Grouplove’s first album, Never Trust A Happy Song, is aptly named. Each track is a lively exploration of vibrant choruses and soaring melodies, yet something menacing slithers slyly below the surface. ToneDeaf spoke to drummer/producer, Ryan Rabin, about the philosophy behind the album title, a SWAT team invasion during the recording of the album, and kicking down the doors of a burning building…to get inside.
It has been less than six months since Grouplove first visited Australia, playing Splendour in the Grass and a number of sideshows in July and August. Since then, they’ve been busy touring North America, Europe and the United Kingdom, as well as releasing their first album. “It’s going to be quite a bit warmer since we were last in Australia,” says Rabin. “So that’ll automatically be a nice change. We didn’t get too much time to see the scenery, but it’ll be nice to do the touristy stuff, like climb on the Sydney Harbour Bridge or something cheesy like that. You’d probably think it’s really stupid,” he laughs, “but I want to do the stupid stuff.”
Rabin admits the philosophy behind the album title was formulated unexpectedly. “Sean Gadd, our bassist, said it as a joke when we were recording our EP [2010’s Grouplove] and that phrase stuck with us. When we were thinking about what we should call the album, that phrase kept coming up again, so it started to develop individual meaning for us. If you take a closer look, usually you find a lot of sorrow and melancholy underneath the surface of what seems like a happy song, and I thought that was fitting for us.” Rabin chuckles, “so I started to really never trust happy songs.”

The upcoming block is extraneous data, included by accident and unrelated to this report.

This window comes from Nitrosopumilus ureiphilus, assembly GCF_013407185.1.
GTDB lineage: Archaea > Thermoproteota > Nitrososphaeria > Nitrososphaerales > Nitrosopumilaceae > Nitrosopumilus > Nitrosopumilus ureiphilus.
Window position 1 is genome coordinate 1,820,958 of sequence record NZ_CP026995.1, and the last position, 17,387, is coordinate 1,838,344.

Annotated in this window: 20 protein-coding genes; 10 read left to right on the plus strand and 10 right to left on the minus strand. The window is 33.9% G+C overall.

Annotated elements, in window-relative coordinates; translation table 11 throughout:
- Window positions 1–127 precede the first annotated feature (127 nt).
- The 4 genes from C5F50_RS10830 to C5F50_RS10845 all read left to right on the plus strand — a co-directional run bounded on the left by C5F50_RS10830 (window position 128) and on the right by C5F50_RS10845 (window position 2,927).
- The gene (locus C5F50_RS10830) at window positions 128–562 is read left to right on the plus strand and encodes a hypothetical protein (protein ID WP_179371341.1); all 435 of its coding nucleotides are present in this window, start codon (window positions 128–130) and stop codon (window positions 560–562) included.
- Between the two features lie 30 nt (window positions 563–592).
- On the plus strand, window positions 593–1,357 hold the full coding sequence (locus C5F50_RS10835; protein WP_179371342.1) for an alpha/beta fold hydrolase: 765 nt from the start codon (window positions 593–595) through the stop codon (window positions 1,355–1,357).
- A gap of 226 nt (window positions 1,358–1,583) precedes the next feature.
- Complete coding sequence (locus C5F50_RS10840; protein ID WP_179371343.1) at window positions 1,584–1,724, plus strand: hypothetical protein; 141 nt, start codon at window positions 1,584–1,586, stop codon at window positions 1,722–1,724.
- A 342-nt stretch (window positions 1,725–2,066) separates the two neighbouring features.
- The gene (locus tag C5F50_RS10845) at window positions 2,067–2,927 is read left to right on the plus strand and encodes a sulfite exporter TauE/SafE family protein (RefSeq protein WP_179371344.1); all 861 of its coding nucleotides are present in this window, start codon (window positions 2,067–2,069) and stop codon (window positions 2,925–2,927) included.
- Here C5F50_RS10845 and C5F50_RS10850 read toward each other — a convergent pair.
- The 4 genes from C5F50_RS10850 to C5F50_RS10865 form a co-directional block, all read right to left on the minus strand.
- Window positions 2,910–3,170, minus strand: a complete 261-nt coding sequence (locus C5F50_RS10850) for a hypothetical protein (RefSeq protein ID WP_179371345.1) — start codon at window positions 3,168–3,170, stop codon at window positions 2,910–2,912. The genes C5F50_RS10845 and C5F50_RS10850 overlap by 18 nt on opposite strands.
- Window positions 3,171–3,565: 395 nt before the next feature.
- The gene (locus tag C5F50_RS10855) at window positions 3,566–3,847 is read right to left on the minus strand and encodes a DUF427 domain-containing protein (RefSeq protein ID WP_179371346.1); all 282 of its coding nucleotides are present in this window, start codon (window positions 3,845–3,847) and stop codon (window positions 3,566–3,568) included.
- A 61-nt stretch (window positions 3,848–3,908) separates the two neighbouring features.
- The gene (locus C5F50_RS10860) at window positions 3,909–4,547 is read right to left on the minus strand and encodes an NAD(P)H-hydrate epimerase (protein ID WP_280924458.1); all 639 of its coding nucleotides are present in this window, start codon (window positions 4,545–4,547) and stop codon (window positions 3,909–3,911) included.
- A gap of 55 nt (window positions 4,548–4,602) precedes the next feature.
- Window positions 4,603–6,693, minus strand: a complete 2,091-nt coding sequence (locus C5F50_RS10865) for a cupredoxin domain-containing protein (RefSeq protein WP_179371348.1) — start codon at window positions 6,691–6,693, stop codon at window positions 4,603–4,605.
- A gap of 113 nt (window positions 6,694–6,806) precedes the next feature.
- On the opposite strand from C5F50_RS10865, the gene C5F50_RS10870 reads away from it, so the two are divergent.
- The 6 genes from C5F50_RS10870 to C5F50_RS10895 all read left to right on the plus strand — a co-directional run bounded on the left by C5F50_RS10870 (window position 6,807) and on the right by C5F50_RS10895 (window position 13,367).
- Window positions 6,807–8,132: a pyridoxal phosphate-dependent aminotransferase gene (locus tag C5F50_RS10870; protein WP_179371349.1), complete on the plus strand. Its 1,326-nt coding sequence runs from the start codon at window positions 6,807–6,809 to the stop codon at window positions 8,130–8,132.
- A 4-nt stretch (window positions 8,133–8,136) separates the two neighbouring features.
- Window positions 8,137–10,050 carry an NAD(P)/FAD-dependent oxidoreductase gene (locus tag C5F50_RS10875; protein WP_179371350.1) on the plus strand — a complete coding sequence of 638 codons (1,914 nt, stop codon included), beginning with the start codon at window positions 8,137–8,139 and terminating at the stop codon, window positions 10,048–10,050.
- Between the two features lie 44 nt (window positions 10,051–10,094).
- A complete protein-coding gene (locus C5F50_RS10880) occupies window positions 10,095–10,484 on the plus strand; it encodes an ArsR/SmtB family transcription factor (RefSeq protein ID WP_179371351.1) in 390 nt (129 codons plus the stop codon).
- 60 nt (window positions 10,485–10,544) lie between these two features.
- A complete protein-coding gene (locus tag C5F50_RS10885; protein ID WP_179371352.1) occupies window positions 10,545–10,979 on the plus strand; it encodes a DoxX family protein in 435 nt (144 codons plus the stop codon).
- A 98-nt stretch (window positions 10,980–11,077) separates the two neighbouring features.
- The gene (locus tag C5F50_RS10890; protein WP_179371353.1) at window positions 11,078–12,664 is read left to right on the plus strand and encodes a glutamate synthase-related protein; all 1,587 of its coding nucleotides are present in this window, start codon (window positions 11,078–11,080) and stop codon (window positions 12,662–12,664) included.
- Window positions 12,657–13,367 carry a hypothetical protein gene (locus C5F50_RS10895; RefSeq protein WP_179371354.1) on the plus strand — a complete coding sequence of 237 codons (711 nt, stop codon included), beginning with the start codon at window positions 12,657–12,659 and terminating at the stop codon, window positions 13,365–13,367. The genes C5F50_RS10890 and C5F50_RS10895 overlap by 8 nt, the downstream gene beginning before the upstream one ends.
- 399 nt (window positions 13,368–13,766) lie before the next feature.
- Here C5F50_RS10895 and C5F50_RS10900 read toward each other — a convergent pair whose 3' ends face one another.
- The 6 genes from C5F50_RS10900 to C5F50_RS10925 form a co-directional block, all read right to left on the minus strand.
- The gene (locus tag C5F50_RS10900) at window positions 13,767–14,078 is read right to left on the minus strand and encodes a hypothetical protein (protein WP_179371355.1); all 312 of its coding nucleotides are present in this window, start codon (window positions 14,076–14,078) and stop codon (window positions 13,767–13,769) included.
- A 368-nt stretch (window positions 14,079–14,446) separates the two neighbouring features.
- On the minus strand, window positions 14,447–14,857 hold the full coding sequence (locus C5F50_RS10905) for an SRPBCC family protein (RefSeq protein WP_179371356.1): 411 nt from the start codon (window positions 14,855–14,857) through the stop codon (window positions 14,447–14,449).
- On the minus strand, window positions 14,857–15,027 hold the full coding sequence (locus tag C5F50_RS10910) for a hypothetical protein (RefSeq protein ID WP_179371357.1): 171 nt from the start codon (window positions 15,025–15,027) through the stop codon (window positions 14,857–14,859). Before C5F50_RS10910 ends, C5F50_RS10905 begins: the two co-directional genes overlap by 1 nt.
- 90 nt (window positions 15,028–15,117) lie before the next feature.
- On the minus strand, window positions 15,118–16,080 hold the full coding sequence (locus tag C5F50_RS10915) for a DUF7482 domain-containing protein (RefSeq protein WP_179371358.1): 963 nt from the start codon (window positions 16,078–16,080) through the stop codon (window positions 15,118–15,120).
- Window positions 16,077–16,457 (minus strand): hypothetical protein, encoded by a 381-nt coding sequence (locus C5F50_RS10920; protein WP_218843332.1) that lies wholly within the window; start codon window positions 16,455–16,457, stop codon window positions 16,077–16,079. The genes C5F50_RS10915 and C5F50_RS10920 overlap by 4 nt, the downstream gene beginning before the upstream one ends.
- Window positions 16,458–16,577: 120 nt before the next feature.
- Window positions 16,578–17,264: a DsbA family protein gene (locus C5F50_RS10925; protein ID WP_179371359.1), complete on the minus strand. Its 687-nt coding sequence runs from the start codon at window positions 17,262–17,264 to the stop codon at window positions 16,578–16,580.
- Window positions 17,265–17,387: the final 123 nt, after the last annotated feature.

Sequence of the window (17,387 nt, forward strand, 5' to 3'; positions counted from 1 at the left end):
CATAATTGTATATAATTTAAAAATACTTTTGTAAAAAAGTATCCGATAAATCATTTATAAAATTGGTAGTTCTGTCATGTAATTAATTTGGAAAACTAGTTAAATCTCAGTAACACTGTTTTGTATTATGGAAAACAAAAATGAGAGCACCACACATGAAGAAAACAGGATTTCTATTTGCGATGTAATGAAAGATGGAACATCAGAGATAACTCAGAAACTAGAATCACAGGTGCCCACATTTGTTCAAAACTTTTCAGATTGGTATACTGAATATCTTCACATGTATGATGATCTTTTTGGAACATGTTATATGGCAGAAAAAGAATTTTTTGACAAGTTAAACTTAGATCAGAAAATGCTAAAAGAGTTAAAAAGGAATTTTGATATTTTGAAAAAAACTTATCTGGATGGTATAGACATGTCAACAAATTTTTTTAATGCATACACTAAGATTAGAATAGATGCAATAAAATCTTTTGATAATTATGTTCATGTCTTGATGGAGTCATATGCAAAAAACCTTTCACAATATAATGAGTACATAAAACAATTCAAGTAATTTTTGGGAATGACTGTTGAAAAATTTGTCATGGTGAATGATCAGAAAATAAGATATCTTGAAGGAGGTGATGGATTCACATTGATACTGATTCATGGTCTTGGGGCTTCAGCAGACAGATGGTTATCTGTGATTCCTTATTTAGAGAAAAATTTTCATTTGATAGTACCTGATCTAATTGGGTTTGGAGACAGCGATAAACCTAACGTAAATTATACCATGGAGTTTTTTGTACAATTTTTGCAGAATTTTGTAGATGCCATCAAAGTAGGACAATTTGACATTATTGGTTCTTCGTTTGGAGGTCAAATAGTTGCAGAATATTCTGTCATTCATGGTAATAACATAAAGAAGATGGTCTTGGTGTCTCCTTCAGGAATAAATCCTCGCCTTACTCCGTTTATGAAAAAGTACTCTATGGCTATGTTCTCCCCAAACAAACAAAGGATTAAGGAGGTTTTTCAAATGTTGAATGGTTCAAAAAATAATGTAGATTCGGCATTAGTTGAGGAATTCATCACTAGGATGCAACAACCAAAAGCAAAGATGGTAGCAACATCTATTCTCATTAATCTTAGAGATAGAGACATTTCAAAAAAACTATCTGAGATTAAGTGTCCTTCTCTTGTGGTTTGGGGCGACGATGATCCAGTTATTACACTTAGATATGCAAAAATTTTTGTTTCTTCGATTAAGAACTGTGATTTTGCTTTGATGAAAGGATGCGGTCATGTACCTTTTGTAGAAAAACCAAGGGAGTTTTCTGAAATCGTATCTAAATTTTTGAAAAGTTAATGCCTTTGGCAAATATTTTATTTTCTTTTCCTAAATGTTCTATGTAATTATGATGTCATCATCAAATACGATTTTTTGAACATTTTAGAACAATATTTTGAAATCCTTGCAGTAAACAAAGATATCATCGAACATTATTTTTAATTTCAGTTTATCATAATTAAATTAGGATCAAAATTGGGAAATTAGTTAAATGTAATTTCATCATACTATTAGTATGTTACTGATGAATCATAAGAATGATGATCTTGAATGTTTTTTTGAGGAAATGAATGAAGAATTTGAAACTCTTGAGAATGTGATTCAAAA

The crisp production of the EP is also present on the album, reflecting Rabin’s history with electronic and hip-hop music. “We tried to keep a lot of the same approaches as we did with the EP, so we recorded it in my apartment in LA. Apparently, my neighbour had been growing marijuana for about three years and a SWAT team burst in during a vocal take and cut the power to the building. I don’t think you’d get that if you were at a real recording studio, so we’re glad we did that at my house.”
The band has been rapidly gaining popularity, which has seen them as support on tours by Foster the People and Two Door Cinema Club. Although he didn’t expect it to happen so suddenly, Rabin admits he could feel something significant brewing with this band. “I don’t think I thought too far ahead, but I knew it was more special than the other projects I’ve worked on. I’d never done something so creative with people I didn’t really have any history with.”
The origin of the band is infamous, forming at an artist residency in Greece. It wasn’t long before the band had released an EP together and touring North America and Europe. “When you’ve known each other for such a short time, you’re going to learn new things about each other, every day,” he laughs. “Sean likes to take peoples’ cell-phones out of their hands, which gets our nerves, but it’s fun to discover weird things about people. Only a year or so after we had started touring, we were in the van and I asked Hannah what she was listening to, and – I’m not joking – she was listening to the dirtiest West Coast gangsta rap I had ever heard! I was like ‘Hannah! You listen to this?! That’s cool, I like it too, but I had no idea!” Then, she said, ‘Dude, I used to freestyle at all these hip-hop parties when I was in San Francisco.’ I’d definitely never expected that.”